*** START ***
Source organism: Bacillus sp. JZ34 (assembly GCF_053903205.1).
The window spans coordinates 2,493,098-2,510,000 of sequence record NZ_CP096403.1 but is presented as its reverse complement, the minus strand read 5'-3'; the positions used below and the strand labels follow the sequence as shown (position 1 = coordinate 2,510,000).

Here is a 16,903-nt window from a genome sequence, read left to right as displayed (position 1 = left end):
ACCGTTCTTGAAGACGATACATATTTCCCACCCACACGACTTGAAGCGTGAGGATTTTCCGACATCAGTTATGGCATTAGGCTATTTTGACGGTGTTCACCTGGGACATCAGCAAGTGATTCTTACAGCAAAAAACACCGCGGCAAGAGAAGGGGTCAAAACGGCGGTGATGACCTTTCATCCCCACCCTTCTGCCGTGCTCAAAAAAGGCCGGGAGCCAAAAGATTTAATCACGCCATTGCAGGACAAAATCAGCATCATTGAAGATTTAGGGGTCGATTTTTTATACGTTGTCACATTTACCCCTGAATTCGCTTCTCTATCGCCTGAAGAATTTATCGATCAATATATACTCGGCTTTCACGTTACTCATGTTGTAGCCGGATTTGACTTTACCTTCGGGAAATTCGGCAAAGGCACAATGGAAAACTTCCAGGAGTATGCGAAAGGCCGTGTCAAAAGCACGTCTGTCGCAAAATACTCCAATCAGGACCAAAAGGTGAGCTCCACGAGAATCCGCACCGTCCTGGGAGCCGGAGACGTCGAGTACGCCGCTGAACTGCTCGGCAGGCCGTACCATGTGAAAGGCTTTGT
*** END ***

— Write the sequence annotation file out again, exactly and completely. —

Source organism: Bacillus sp. JZ34 (assembly GCF_053903205.1).
The window spans coordinates 2,493,098-2,510,000 of sequence record NZ_CP096403.1 but is presented as its reverse complement, the minus strand read 5'-3'; the positions used below and the strand labels follow the sequence as shown (position 1 = coordinate 2,510,000).

Here is a 16,903-nt window from a genome sequence, read left to right as displayed (position 1 = left end):
ACCGTTCTTGAAGACGATACATATTTCCCACCCACACGACTTGAAGCGTGAGGATTTTCCGACATCAGTTATGGCATTAGGCTATTTTGACGGTGTTCACCTGGGACATCAGCAAGTGATTCTTACAGCAAAAAACACCGCGGCAAGAGAAGGGGTCAAAACGGCGGTGATGACCTTTCATCCCCACCCTTCTGCCGTGCTCAAAAAAGGCCGGGAGCCAAAAGATTTAATCACGCCATTGCAGGACAAAATCAGCATCATTGAAGATTTAGGGGTCGATTTTTTATACGTTGTCACATTTACCCCTGAATTCGCTTCTCTATCGCCTGAAGAATTTATCGATCAATATATACTCGGCTTTCACGTTACTCATGTTGTAGCCGGATTTGACTTTACCTTCGGGAAATTCGGCAAAGGCACAATGGAAAACTTCCAGGAGTATGCGAAAGGCCGTGTCAAAAGCACGTCTGTCGCAAAATACTCCAATCAGGACCAAAAGGTGAGCTCCACGAGAATCCGCACCGTCCTGGGAGCCGGAGACGTCGAGTACGCCGCTGAACTGCTCGGCAGGCCGTACCATGTGAAAGGCTTTGT